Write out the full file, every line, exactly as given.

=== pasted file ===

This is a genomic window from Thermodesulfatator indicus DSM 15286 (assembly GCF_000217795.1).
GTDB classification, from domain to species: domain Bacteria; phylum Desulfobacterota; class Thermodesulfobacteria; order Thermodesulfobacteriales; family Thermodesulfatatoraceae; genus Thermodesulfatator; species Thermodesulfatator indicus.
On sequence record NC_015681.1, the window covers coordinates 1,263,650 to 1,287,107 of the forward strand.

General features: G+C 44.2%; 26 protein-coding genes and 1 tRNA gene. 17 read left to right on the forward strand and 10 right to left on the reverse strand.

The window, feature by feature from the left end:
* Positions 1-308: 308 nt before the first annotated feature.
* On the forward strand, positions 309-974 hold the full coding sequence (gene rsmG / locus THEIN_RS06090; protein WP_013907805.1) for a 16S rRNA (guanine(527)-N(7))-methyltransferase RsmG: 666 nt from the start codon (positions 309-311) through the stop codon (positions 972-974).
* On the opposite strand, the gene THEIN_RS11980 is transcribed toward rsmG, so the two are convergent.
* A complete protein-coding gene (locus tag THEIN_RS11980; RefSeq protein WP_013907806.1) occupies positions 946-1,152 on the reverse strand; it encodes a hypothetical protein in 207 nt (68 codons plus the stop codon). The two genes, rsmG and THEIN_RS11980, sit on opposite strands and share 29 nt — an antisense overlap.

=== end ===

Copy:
This is a genomic window from Thermodesulfatator indicus DSM 15286 (assembly GCF_000217795.1).
GTDB classification, from domain to species: domain Bacteria; phylum Desulfobacterota; class Thermodesulfobacteria; order Thermodesulfobacteriales; family Thermodesulfatatoraceae; genus Thermodesulfatator; species Thermodesulfatator indicus.
On sequence record NC_015681.1, the window covers coordinates 1,263,650 to 1,287,107 of the forward strand.

General features: G+C 44.2%; 26 protein-coding genes and 1 tRNA gene. 17 read left to right on the forward strand and 10 right to left on the reverse strand.

The window, feature by feature from the left end:
* Positions 1-308: 308 nt before the first annotated feature.
* On the forward strand, positions 309-974 hold the full coding sequence (gene rsmG / locus THEIN_RS06090; protein WP_013907805.1) for a 16S rRNA (guanine(527)-N(7))-methyltransferase RsmG: 666 nt from the start codon (positions 309-311) through the stop codon (positions 972-974).
* On the opposite strand, the gene THEIN_RS11980 is transcribed toward rsmG, so the two are convergent.
* A complete protein-coding gene (locus tag THEIN_RS11980; RefSeq protein WP_013907806.1) occupies positions 946-1,152 on the reverse strand; it encodes a hypothetical protein in 207 nt (68 codons plus the stop codon). The two genes, rsmG and THEIN_RS11980, sit on opposite strands and share 29 nt — an antisense overlap.